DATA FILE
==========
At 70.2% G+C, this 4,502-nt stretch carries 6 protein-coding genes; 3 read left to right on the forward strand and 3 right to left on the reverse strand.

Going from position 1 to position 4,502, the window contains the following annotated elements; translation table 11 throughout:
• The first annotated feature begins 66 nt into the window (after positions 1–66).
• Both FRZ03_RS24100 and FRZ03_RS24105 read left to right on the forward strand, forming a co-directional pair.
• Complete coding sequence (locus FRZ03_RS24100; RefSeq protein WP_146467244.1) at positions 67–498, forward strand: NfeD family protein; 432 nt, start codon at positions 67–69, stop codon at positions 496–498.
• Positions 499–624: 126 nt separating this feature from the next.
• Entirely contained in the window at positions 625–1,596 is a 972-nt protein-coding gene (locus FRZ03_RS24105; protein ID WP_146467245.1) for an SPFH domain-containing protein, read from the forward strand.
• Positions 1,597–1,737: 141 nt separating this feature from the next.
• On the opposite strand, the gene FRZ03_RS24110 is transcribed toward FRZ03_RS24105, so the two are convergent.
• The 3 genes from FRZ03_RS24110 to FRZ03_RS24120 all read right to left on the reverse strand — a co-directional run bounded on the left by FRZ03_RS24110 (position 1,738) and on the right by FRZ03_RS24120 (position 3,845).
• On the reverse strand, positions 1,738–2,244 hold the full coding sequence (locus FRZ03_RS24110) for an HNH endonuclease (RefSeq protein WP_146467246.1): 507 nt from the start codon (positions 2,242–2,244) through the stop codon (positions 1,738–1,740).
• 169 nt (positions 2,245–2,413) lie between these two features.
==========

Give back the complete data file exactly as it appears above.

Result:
At 70.2% G+C, this 4,502-nt stretch carries 6 protein-coding genes; 3 read left to right on the forward strand and 3 right to left on the reverse strand.

Going from position 1 to position 4,502, the window contains the following annotated elements; translation table 11 throughout:
• The first annotated feature begins 66 nt into the window (after positions 1–66).
• Both FRZ03_RS24100 and FRZ03_RS24105 read left to right on the forward strand, forming a co-directional pair.
• Complete coding sequence (locus FRZ03_RS24100; RefSeq protein WP_146467244.1) at positions 67–498, forward strand: NfeD family protein; 432 nt, start codon at positions 67–69, stop codon at positions 496–498.
• Positions 499–624: 126 nt separating this feature from the next.
• Entirely contained in the window at positions 625–1,596 is a 972-nt protein-coding gene (locus FRZ03_RS24105; protein ID WP_146467245.1) for an SPFH domain-containing protein, read from the forward strand.
• Positions 1,597–1,737: 141 nt separating this feature from the next.
• On the opposite strand, the gene FRZ03_RS24110 is transcribed toward FRZ03_RS24105, so the two are convergent.
• The 3 genes from FRZ03_RS24110 to FRZ03_RS24120 all read right to left on the reverse strand — a co-directional run bounded on the left by FRZ03_RS24110 (position 1,738) and on the right by FRZ03_RS24120 (position 3,845).
• On the reverse strand, positions 1,738–2,244 hold the full coding sequence (locus FRZ03_RS24110) for an HNH endonuclease (RefSeq protein WP_146467246.1): 507 nt from the start codon (positions 2,242–2,244) through the stop codon (positions 1,738–1,740).
• 169 nt (positions 2,245–2,413) lie between these two features.